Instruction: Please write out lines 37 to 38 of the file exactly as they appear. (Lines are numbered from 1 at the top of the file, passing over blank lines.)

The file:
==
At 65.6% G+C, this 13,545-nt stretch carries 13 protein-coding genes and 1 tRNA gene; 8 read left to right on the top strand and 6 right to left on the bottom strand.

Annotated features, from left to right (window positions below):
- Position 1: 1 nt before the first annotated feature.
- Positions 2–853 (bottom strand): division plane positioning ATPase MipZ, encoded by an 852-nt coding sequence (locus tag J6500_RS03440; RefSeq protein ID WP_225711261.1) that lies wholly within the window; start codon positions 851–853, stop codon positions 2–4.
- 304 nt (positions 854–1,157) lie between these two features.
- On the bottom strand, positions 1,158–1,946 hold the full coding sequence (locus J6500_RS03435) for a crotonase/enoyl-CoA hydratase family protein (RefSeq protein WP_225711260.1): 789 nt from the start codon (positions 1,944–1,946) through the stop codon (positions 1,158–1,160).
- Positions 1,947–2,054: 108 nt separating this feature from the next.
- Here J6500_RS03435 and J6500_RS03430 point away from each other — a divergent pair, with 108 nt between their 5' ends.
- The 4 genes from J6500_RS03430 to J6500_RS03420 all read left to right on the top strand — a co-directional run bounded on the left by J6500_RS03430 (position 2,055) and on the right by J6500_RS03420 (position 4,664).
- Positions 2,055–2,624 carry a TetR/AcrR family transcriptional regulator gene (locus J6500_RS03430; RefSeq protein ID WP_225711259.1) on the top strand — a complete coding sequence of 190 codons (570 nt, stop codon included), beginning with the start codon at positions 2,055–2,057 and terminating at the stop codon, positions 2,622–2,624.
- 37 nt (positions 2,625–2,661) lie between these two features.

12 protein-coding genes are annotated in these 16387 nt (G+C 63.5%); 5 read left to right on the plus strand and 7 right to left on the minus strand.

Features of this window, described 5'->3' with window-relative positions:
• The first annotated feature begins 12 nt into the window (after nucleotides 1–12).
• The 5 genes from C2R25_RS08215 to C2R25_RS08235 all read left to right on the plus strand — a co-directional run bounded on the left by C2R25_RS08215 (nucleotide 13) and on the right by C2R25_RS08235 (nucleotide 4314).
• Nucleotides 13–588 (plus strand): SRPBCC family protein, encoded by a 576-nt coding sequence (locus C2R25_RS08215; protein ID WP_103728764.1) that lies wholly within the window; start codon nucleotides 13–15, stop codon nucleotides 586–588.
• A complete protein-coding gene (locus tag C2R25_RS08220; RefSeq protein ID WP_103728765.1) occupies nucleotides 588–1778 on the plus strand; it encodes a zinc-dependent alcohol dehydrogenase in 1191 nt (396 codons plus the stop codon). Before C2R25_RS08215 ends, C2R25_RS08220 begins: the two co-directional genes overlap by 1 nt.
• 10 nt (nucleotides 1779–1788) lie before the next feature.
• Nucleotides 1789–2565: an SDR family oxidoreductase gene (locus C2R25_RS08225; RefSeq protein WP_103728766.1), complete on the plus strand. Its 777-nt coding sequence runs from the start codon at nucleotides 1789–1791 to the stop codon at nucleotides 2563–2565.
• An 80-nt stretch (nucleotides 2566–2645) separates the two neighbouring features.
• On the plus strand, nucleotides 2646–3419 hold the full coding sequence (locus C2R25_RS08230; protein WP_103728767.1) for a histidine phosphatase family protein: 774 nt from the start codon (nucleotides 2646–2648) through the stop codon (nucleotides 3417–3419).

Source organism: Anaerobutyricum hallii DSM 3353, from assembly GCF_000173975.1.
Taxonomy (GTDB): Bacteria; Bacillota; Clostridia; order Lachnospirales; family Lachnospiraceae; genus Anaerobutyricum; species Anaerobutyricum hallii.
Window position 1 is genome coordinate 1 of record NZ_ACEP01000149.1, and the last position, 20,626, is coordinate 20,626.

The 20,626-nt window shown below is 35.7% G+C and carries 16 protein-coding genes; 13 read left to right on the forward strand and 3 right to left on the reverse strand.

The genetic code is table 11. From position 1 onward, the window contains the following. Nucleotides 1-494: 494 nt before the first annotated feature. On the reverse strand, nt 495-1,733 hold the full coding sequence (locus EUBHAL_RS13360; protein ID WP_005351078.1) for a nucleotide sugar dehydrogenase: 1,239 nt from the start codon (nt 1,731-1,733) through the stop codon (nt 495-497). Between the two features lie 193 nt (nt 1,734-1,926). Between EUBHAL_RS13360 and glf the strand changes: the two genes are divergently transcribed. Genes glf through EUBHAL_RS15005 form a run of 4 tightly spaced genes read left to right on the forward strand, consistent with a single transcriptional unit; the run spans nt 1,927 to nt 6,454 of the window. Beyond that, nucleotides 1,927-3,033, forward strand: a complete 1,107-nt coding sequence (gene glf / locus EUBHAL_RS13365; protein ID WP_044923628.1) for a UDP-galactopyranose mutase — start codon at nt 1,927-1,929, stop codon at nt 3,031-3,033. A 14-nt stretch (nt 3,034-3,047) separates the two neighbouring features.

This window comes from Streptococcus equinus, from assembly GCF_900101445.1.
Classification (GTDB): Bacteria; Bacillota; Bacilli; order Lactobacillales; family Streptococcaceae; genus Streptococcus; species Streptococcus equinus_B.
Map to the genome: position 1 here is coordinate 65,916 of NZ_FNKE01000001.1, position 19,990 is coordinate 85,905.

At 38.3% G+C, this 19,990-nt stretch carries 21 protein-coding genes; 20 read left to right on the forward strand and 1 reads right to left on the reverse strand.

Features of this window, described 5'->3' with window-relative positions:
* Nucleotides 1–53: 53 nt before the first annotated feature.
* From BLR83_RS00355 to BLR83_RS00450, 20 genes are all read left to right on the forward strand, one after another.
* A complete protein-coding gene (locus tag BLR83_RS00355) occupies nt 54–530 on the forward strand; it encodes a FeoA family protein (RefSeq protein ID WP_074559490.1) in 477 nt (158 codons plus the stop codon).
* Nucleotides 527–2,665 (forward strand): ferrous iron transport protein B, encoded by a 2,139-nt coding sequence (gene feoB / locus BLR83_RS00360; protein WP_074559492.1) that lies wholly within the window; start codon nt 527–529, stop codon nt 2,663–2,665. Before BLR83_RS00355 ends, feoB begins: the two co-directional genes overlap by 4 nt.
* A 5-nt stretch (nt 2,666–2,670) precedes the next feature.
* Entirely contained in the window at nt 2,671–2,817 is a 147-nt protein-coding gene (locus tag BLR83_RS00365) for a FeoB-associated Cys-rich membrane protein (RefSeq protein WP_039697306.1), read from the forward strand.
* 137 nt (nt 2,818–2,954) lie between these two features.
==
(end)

* Entirely contained in the window at nt 2,671–2,817 is a 147-nt protein-coding gene (locus tag BLR83_RS00365) for a FeoB-associated Cys-rich membrane protein (RefSeq protein WP_039697306.1), read from the forward strand.
* 137 nt (nt 2,818–2,954) lie between these two features.